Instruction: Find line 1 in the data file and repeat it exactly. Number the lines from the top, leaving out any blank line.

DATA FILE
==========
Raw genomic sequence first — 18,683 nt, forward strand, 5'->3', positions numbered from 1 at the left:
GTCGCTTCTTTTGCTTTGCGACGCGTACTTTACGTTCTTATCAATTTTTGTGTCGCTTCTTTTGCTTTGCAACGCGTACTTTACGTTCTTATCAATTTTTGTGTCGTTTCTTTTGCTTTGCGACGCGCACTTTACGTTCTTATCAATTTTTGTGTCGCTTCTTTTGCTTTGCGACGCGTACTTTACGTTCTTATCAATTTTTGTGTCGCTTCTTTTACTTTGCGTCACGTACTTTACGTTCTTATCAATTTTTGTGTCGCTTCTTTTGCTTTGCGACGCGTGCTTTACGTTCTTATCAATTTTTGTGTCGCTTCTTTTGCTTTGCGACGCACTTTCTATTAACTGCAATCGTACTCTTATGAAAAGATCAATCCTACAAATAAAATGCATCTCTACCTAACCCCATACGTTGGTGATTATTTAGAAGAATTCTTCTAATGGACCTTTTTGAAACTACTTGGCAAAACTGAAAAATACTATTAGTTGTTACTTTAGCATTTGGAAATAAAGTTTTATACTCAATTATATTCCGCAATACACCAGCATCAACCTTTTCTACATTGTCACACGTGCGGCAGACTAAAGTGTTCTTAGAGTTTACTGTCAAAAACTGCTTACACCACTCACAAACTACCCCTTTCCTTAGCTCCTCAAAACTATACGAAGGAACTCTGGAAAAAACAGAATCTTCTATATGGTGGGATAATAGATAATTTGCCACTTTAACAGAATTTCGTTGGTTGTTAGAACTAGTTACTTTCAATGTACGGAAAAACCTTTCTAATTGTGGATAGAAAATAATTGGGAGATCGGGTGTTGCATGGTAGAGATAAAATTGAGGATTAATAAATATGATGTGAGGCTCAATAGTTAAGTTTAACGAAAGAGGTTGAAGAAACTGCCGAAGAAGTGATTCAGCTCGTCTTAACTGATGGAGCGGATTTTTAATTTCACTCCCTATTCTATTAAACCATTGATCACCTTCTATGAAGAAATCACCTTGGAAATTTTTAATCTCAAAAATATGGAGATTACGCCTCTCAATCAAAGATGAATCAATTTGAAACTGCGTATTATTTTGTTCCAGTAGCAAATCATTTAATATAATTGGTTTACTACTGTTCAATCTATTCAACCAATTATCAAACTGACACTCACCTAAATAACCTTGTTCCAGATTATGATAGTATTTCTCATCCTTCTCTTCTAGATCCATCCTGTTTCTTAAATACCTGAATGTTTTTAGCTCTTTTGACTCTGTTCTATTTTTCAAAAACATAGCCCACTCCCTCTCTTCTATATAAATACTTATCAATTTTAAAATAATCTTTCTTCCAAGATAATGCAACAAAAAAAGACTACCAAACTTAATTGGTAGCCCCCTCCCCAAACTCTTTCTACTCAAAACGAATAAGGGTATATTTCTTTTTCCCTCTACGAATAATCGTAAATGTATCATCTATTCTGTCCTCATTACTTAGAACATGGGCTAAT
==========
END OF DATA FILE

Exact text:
Raw genomic sequence first — 18,683 nt, forward strand, 5'->3', positions numbered from 1 at the left: